Propositional knowledge is the kind that answers questions about the why. It is fundamental. It talks about the laws of physics, computer algorithms, mathematical theorems. Procedural knowledge answers questions about the how. It is much more practical. It tells you how to cook a dish, build a car, and shoot a rocket into space. All procedural knowledge is based — at least in part — on propositional knowledge. You need to understand thermodynamics to design a combustion engine.
This distinction can be useful when looking at innovation models. Some organizations focus on propositional innovation, some focus on procedural. But, here’s the catch, very few do both.
This goes against the layman’s view of innovation: you invent something and you build a product out of it. According to my view, you can either invent something or you can build it, but it’s hard to do both.
Some of you would have already realized this looks a whole lot like The Innovator’s Dilemma, the hugely influential book that introduced the concept of disruptive innovation. Let’s take a look at the primary example from the book: the hard-disk drive industry.
This industry was dominated by big players, like IBM, who invested hugely in propositional innovation: fundamental breakthroughs in technology that allowed them to build ever-smaller hard drives — that they never sold. It was always smaller entrant firms who took the technology, build the products, and sold them. They applied procedural innovation.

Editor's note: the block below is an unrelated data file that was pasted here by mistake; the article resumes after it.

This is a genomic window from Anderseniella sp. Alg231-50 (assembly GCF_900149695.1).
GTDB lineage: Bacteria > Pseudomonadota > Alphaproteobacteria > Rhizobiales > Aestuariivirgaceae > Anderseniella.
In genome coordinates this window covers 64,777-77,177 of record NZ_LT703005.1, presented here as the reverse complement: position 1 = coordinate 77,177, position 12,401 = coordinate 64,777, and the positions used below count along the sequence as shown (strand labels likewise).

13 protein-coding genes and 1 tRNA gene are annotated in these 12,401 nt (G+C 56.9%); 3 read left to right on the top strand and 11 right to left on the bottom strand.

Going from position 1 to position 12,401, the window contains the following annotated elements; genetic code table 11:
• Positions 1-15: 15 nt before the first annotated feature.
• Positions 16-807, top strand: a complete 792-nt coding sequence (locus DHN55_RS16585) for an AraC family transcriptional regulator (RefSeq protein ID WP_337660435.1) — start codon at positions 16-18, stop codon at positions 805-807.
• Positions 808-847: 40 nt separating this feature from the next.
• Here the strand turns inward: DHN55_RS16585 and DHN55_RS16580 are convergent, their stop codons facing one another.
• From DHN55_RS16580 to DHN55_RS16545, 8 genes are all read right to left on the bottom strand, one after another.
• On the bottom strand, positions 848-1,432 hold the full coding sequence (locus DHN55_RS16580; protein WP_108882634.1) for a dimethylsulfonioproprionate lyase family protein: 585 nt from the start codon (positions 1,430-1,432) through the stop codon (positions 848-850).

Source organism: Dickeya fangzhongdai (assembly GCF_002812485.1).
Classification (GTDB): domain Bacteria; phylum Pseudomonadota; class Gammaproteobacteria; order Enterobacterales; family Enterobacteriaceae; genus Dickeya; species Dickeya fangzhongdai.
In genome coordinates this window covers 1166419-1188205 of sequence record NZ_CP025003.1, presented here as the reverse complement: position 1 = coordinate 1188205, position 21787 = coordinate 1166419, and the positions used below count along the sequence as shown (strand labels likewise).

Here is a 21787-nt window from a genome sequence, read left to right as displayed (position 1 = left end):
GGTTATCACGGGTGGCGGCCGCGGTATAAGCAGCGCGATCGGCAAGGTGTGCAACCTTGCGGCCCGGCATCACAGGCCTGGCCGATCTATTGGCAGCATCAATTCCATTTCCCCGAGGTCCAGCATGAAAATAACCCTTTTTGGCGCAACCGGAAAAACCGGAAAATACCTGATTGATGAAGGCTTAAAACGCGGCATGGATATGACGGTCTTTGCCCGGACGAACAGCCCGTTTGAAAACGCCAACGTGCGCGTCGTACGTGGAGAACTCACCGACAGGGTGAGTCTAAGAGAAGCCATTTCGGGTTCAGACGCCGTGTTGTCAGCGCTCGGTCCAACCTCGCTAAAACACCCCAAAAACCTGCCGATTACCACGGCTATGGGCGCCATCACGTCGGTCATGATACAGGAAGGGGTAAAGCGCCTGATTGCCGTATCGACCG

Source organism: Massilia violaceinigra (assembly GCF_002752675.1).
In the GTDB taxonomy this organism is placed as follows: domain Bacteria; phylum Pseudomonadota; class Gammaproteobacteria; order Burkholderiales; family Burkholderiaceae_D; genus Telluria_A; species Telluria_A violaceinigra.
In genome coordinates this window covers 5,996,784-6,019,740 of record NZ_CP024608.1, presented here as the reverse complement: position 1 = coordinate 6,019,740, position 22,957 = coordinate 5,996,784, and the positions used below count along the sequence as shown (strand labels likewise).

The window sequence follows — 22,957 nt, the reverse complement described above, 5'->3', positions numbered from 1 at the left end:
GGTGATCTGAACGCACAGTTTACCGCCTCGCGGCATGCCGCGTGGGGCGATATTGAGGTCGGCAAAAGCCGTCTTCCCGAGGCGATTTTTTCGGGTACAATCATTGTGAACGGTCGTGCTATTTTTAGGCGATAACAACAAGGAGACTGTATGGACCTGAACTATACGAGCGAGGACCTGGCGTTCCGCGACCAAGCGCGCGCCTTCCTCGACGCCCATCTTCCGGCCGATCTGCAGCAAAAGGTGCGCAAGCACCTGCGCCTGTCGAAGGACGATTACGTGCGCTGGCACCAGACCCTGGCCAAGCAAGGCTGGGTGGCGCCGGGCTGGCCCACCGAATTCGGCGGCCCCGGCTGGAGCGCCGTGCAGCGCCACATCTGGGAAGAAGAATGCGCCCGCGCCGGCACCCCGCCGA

Other examples of this phenomenon include the Macintosh, ARPANET, GPS, or most tech startups’ offerings. There is some core procedural innovation in all of these, but the fundamental science was figured out by others who often saw no profits from their discoveries.
My favorite application of this distinction is when comparing Google and Amazon.
A way of looking at Google is like an unregulated monopoly whose profits are in part used to fund unorthodox side-projects with little marketability. The company is known for its tough hiring process of engineers with PhDs. Of course, not all of Google’s branches engage in this kind of core research, but it’s hardly deniable at least some part of Google does, including their founders.
On the other hand there’s Amazon, an unregulated monopoly whose profits are used to — increase its monopoly? The company’s motto is about the customer experience, how to bring value to the market. Their most successful products are off-the-shelf technologies distributed in innovative ways. A laudable enterprise no doubt, but hardly propositional. Even Bezos’ most exploratory endeavors aren’t affiliated with Amazon. To me, Amazon looks like the procedural company par excellence.
Addendum: Marianna Mazzucato’s book The Entrepreneurial State explains how public investment often focuses on propositional research (my words, not hers), whereas private institutions invest in procedural investigation: go-to-market strategies. Critics of the book often argue that the latter is as important — if not more — than the former. It’s what drives societies’ progress. They are de-facto defending the prevalence of procedural knowledge over propositional.
Addendum 2: If you think about the differences between both knowledge types you’ll quickly realize the line between them gets blurry in some cases. I think it is a useful distinction nevertheless.
Addendum 3: I know there are plenty of organizations that engage in propositional and procedural R&D, not need to remind me. However, I would argue most private propositional research relies on market distortions that provide huge positive optionality. Big pharma, for example, profits from legally granted monopolies over their discoveries.